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- Former Cape cop faces stealing-by-deceit charge (6/18/17)3
- Jackson scores high in survey of residents; better streets, Aldi are high priorities (6/20/17)4
- Marble Hill mayor hires city manager without board approval (6/21/17)2
- Police: Man grabbed wheel, tried to kill driver and himself in Jackson crash (6/23/17)
- Cape man faces charges of victim tampering (6/18/17)
- Police: Cape abduction may have ties to Georgia homicide (6/18/17)5
- 3 drown in Southeast Missouri in three days (6/16/17)
- Library provides free lunches this summer (6/19/17)
- Fire destroys two greenhouses at Travelers Gazebo site in Cape (6/22/17)
Train car gas tank explodes in Arkansas
TEXARKANA, Ark. -- Seven empty train cars and a tanker containing a flammable gas derailed Saturday in a switchyard, exploding in a ball of fire that killed one person and forced the evacuation of hundreds of homes.
A plume of smoke covered the south end of the city, and at least seven people went to hospital emergency rooms with complaints of respiratory problems.
At least two homes were destroyed -- including one where the victim died -- and several vehicles were totaled in the quarter-mile area surrounding the accident, police spokesman Chris Rankin said.
At midday, the propylene tank was still burning, but the fire was under control and the smoke had thinned out, Rankin said. Police recommended that residents stay away from their homes.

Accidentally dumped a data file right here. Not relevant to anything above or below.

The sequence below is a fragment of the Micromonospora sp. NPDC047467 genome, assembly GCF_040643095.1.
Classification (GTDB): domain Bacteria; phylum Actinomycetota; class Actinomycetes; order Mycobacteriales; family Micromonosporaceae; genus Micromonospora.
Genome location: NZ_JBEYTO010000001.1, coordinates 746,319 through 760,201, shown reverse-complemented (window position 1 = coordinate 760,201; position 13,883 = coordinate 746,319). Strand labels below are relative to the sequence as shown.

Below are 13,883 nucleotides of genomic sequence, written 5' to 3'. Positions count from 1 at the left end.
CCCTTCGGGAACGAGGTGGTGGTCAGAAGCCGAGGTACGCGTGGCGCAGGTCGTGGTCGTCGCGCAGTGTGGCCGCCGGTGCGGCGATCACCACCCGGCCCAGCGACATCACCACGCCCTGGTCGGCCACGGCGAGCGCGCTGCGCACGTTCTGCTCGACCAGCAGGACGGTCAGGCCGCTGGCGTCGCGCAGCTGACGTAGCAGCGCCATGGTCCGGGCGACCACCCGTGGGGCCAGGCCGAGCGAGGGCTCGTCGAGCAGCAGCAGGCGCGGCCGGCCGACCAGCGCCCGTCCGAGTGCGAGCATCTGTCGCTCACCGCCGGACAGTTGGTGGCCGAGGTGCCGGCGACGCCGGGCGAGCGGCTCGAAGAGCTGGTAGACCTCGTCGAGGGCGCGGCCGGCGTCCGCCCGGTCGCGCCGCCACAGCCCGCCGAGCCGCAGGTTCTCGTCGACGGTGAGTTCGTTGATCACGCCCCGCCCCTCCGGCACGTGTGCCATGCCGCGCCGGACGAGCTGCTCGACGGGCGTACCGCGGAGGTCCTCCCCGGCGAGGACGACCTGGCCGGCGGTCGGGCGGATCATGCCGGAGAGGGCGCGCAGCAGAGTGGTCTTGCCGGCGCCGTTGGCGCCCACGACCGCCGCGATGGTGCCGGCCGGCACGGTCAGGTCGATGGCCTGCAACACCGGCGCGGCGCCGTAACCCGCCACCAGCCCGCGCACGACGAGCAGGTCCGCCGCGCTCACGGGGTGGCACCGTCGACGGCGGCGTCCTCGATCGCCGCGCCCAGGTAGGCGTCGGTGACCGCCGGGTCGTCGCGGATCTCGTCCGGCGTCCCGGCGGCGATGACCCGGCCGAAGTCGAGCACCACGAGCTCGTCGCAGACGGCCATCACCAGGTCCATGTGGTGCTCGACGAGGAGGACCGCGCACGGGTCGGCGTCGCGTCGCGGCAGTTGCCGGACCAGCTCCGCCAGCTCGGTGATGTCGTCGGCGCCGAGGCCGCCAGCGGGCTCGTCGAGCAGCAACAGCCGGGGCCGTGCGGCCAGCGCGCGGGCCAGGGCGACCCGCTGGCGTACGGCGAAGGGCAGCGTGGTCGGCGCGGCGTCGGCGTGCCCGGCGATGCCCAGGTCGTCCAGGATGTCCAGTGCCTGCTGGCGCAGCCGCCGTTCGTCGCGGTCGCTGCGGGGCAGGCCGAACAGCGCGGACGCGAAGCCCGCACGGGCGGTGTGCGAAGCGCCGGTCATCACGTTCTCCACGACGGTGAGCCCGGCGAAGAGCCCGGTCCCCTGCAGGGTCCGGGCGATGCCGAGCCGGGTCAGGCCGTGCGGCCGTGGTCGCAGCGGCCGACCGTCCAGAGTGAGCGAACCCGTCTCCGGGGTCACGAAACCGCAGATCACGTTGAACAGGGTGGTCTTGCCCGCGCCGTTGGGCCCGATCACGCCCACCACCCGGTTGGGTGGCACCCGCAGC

Initially, police thought the chemical involved was vinyl acetate, which releases poisonous fumes. Officers went door to door, urging thousands of people in a 2-by-5 mile area to move to the north side of town. Propylene is less dangerous.
"The smoke was so thick it blocked out daylight," Rankin said.
A Union Pacific train coming from Chicago hit the back of another freight train in the rail yard, causing the eight cars to derail, said Union Pacific spokesman Mark Davis. He said his initial report involving "a small LPG tank" was wrong.
The train was headed for Laredo, Texas, when it hit the back of the other Union Pacific freight train, which was coming from Pine Bluff and headed for Harlingen, Texas, Davis said.
None of the railroad crews were injured, he said.
Rankin said the switching yard is behind the police station, about a quarter mile from the Texas border and also serves Kansas City Southern and Amtrak.
Wadley Regional Medical Center was in the evacuation area, and several patients and nurses also complained of nose and eye irritation, spokeswoman Shelby Brown said.